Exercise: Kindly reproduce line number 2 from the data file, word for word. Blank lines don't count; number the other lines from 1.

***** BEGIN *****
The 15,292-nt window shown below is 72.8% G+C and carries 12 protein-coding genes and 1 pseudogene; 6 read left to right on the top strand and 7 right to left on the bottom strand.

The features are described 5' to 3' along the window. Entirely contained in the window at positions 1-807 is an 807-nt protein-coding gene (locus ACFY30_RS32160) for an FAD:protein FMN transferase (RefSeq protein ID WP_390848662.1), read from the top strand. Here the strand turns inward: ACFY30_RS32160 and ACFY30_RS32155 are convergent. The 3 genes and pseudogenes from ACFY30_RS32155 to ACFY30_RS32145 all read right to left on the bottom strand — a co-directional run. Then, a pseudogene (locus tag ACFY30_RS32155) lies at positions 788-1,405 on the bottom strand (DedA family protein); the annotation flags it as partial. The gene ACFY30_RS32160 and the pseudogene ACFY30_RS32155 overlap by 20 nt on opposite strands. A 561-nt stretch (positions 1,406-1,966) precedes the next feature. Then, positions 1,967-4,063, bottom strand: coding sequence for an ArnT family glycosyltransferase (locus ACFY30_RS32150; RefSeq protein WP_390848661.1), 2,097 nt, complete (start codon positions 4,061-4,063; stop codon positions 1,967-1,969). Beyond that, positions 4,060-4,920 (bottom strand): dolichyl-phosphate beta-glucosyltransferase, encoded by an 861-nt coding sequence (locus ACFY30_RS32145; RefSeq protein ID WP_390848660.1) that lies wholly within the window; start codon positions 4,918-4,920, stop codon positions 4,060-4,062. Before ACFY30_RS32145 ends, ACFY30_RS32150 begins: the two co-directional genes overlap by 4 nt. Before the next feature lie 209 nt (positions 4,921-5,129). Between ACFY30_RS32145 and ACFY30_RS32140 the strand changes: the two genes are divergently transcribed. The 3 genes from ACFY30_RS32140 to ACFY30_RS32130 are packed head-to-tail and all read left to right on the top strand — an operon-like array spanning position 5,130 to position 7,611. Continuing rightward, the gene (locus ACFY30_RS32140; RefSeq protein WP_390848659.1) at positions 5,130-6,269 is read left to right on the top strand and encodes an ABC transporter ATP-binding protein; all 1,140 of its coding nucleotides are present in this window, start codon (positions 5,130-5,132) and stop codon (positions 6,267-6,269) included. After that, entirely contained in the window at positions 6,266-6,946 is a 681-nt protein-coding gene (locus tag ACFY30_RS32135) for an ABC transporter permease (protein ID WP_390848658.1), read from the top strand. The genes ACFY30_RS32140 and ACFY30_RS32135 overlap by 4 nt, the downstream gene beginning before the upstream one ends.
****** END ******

The features are described 5' to 3' along the window. Entirely contained in the window at positions 1-807 is an 807-nt protein-coding gene (locus ACFY30_RS32160) for an FAD:protein FMN transferase (RefSeq protein ID WP_390848662.1), read from the top strand. Here the strand turns inward: ACFY30_RS32160 and ACFY30_RS32155 are convergent. The 3 genes and pseudogenes from ACFY30_RS32155 to ACFY30_RS32145 all read right to left on the bottom strand — a co-directional run. Then, a pseudogene (locus tag ACFY30_RS32155) lies at positions 788-1,405 on the bottom strand (DedA family protein); the annotation flags it as partial. The gene ACFY30_RS32160 and the pseudogene ACFY30_RS32155 overlap by 20 nt on opposite strands. A 561-nt stretch (positions 1,406-1,966) precedes the next feature. Then, positions 1,967-4,063, bottom strand: coding sequence for an ArnT family glycosyltransferase (locus ACFY30_RS32150; RefSeq protein WP_390848661.1), 2,097 nt, complete (start codon positions 4,061-4,063; stop codon positions 1,967-1,969). Beyond that, positions 4,060-4,920 (bottom strand): dolichyl-phosphate beta-glucosyltransferase, encoded by an 861-nt coding sequence (locus ACFY30_RS32145; RefSeq protein ID WP_390848660.1) that lies wholly within the window; start codon positions 4,918-4,920, stop codon positions 4,060-4,062. Before ACFY30_RS32145 ends, ACFY30_RS32150 begins: the two co-directional genes overlap by 4 nt. Before the next feature lie 209 nt (positions 4,921-5,129). Between ACFY30_RS32145 and ACFY30_RS32140 the strand changes: the two genes are divergently transcribed. The 3 genes from ACFY30_RS32140 to ACFY30_RS32130 are packed head-to-tail and all read left to right on the top strand — an operon-like array spanning position 5,130 to position 7,611. Continuing rightward, the gene (locus ACFY30_RS32140; RefSeq protein WP_390848659.1) at positions 5,130-6,269 is read left to right on the top strand and encodes an ABC transporter ATP-binding protein; all 1,140 of its coding nucleotides are present in this window, start codon (positions 5,130-5,132) and stop codon (positions 6,267-6,269) included. After that, entirely contained in the window at positions 6,266-6,946 is a 681-nt protein-coding gene (locus tag ACFY30_RS32135) for an ABC transporter permease (protein ID WP_390848658.1), read from the top strand. The genes ACFY30_RS32140 and ACFY30_RS32135 overlap by 4 nt, the downstream gene beginning before the upstream one ends.